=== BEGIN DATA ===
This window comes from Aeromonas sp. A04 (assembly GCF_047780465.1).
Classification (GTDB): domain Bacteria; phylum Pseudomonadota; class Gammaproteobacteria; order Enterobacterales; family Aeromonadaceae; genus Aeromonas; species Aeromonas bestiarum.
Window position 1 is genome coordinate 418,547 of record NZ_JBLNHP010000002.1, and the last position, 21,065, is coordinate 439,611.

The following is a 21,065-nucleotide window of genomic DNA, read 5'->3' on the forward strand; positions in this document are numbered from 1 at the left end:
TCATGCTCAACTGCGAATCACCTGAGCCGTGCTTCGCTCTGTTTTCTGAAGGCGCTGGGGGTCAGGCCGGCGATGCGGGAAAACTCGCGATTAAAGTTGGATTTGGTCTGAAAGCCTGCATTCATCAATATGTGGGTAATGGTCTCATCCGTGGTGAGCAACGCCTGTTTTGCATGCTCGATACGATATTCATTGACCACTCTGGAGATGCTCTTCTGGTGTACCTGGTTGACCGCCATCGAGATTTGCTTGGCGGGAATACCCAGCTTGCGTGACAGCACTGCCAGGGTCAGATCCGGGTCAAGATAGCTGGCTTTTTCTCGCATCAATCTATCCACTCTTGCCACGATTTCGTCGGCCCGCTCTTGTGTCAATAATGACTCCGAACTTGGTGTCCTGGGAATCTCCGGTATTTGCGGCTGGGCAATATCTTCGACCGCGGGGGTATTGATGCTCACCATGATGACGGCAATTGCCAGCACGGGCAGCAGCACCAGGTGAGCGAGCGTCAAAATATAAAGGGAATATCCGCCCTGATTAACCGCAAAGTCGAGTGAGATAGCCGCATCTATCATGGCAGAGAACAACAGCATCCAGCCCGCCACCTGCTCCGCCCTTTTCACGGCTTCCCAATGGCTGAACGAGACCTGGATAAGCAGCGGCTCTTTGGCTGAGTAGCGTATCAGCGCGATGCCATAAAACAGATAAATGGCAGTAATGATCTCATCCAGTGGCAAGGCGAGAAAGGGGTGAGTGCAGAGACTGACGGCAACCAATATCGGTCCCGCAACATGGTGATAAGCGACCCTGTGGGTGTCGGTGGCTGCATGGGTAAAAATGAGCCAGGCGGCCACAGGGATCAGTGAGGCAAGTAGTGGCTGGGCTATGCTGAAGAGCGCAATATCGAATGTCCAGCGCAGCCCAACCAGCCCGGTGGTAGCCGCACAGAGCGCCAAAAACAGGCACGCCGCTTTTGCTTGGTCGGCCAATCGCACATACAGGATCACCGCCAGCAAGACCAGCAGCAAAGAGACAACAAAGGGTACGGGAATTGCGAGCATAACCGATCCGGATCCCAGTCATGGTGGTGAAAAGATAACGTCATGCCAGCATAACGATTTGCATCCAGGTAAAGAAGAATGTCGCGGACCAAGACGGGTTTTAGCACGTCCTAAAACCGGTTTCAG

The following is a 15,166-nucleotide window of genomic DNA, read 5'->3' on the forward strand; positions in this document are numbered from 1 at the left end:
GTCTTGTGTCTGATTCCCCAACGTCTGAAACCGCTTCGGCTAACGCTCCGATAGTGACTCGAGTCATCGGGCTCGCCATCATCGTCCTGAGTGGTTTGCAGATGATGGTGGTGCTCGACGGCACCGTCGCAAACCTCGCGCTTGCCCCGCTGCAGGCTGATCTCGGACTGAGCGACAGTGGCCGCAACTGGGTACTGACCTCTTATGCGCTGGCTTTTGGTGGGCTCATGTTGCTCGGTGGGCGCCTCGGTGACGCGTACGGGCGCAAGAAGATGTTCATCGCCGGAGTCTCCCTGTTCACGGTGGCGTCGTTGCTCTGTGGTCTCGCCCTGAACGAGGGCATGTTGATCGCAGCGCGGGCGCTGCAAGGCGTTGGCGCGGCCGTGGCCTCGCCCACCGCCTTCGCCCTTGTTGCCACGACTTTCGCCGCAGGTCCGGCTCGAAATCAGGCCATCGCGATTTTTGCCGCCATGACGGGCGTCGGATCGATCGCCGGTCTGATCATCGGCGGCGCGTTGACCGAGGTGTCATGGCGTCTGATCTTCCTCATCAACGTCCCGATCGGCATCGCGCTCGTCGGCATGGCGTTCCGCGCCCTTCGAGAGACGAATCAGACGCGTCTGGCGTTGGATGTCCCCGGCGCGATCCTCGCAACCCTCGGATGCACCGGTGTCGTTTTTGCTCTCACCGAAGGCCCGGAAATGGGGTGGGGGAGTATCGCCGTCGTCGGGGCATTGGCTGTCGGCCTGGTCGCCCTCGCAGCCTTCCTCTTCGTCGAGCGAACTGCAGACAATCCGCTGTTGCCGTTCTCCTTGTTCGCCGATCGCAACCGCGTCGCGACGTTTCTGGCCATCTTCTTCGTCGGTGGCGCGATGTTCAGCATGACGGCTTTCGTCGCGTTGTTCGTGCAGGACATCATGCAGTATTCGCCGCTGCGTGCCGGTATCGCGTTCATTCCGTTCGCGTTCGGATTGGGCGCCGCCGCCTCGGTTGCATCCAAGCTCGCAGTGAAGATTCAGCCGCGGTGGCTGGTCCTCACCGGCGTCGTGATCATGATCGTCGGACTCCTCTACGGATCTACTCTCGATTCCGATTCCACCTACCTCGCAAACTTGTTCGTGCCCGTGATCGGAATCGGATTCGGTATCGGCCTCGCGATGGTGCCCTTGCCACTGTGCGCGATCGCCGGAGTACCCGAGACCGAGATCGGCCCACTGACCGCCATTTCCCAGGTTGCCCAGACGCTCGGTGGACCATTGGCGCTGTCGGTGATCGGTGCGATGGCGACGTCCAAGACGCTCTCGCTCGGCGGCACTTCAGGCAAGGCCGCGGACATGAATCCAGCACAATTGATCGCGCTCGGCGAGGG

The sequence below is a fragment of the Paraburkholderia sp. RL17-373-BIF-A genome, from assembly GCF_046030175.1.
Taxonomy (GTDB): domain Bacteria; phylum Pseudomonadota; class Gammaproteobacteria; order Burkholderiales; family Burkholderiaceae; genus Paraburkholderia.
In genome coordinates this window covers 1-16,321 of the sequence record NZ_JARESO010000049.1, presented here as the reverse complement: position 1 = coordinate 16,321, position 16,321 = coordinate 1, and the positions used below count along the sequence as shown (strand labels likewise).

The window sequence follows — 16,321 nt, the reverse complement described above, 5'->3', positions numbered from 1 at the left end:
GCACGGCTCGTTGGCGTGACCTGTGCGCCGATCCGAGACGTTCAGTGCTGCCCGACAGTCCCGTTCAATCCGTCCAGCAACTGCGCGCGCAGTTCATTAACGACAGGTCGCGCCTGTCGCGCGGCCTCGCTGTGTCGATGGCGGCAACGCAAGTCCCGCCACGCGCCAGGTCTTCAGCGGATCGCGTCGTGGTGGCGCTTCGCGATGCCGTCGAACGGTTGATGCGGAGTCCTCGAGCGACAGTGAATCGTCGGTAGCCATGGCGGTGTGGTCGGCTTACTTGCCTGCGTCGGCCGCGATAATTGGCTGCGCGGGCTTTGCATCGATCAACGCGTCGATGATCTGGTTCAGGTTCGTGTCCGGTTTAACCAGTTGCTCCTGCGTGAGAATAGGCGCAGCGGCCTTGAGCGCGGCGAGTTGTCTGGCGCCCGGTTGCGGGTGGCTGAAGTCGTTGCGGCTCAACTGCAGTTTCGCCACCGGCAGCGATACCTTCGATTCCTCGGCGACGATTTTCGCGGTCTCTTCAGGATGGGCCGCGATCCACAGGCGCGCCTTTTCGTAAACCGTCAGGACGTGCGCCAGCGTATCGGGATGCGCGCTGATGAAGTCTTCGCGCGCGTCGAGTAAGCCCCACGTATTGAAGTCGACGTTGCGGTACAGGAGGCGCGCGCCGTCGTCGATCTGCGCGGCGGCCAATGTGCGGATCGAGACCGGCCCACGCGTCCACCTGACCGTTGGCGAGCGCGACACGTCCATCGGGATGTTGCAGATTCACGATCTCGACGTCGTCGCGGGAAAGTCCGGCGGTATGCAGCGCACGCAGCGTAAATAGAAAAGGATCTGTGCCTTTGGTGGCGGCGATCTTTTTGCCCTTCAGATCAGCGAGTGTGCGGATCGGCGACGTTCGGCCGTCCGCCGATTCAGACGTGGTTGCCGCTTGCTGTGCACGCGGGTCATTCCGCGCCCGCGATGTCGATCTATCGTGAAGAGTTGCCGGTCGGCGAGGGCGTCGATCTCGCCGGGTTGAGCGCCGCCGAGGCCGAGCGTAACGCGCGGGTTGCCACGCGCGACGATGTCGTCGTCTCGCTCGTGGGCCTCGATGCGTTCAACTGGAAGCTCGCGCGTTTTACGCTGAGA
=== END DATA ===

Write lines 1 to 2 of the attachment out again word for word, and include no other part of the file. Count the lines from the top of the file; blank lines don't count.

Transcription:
This window comes from Aeromonas sp. A04 (assembly GCF_047780465.1).
Classification (GTDB): domain Bacteria; phylum Pseudomonadota; class Gammaproteobacteria; order Enterobacterales; family Aeromonadaceae; genus Aeromonas; species Aeromonas bestiarum.